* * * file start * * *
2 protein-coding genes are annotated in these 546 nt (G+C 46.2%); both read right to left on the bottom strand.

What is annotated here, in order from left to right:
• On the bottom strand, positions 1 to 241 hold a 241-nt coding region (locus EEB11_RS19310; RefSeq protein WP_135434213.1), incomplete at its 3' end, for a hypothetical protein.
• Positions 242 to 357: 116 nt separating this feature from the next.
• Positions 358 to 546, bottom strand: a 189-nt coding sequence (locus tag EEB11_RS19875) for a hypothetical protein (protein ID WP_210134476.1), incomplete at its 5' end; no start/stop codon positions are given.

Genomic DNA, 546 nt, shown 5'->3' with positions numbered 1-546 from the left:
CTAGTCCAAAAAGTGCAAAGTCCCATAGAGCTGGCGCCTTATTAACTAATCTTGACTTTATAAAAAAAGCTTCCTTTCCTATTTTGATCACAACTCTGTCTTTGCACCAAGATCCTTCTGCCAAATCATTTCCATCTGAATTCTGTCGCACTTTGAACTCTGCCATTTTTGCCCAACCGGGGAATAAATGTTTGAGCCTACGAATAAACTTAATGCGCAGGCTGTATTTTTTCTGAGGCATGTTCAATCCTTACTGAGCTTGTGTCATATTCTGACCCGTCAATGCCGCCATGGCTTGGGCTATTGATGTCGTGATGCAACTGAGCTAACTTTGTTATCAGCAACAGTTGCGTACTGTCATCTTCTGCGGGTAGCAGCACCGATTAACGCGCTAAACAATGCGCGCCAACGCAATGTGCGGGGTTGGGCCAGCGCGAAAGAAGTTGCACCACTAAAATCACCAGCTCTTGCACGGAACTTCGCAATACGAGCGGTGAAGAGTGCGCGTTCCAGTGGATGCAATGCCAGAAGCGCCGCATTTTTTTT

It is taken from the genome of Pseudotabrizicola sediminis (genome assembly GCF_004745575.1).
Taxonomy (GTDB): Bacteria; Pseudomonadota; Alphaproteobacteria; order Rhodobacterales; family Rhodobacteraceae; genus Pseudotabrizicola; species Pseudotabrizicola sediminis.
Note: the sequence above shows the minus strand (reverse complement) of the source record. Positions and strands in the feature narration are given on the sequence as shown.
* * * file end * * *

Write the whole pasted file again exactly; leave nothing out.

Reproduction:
2 protein-coding genes are annotated in these 546 nt (G+C 46.2%); both read right to left on the bottom strand.

What is annotated here, in order from left to right:
• On the bottom strand, positions 1 to 241 hold a 241-nt coding region (locus EEB11_RS19310; RefSeq protein WP_135434213.1), incomplete at its 3' end, for a hypothetical protein.
• Positions 242 to 357: 116 nt separating this feature from the next.
• Positions 358 to 546, bottom strand: a 189-nt coding sequence (locus tag EEB11_RS19875) for a hypothetical protein (protein ID WP_210134476.1), incomplete at its 5' end; no start/stop codon positions are given.

Genomic DNA, 546 nt, shown 5'->3' with positions numbered 1-546 from the left:
CTAGTCCAAAAAGTGCAAAGTCCCATAGAGCTGGCGCCTTATTAACTAATCTTGACTTTATAAAAAAAGCTTCCTTTCCTATTTTGATCACAACTCTGTCTTTGCACCAAGATCCTTCTGCCAAATCATTTCCATCTGAATTCTGTCGCACTTTGAACTCTGCCATTTTTGCCCAACCGGGGAATAAATGTTTGAGCCTACGAATAAACTTAATGCGCAGGCTGTATTTTTTCTGAGGCATGTTCAATCCTTACTGAGCTTGTGTCATATTCTGACCCGTCAATGCCGCCATGGCTTGGGCTATTGATGTCGTGATGCAACTGAGCTAACTTTGTTATCAGCAACAGTTGCGTACTGTCATCTTCTGCGGGTAGCAGCACCGATTAACGCGCTAAACAATGCGCGCCAACGCAATGTGCGGGGTTGGGCCAGCGCGAAAGAAGTTGCACCACTAAAATCACCAGCTCTTGCACGGAACTTCGCAATACGAGCGGTGAAGAGTGCGCGTTCCAGTGGATGCAATGCCAGAAGCGCCGCATTTTTTTT

It is taken from the genome of Pseudotabrizicola sediminis (genome assembly GCF_004745575.1).
Taxonomy (GTDB): Bacteria; Pseudomonadota; Alphaproteobacteria; order Rhodobacterales; family Rhodobacteraceae; genus Pseudotabrizicola; species Pseudotabrizicola sediminis.
Note: the sequence above shows the minus strand (reverse complement) of the source record. Positions and strands in the feature narration are given on the sequence as shown.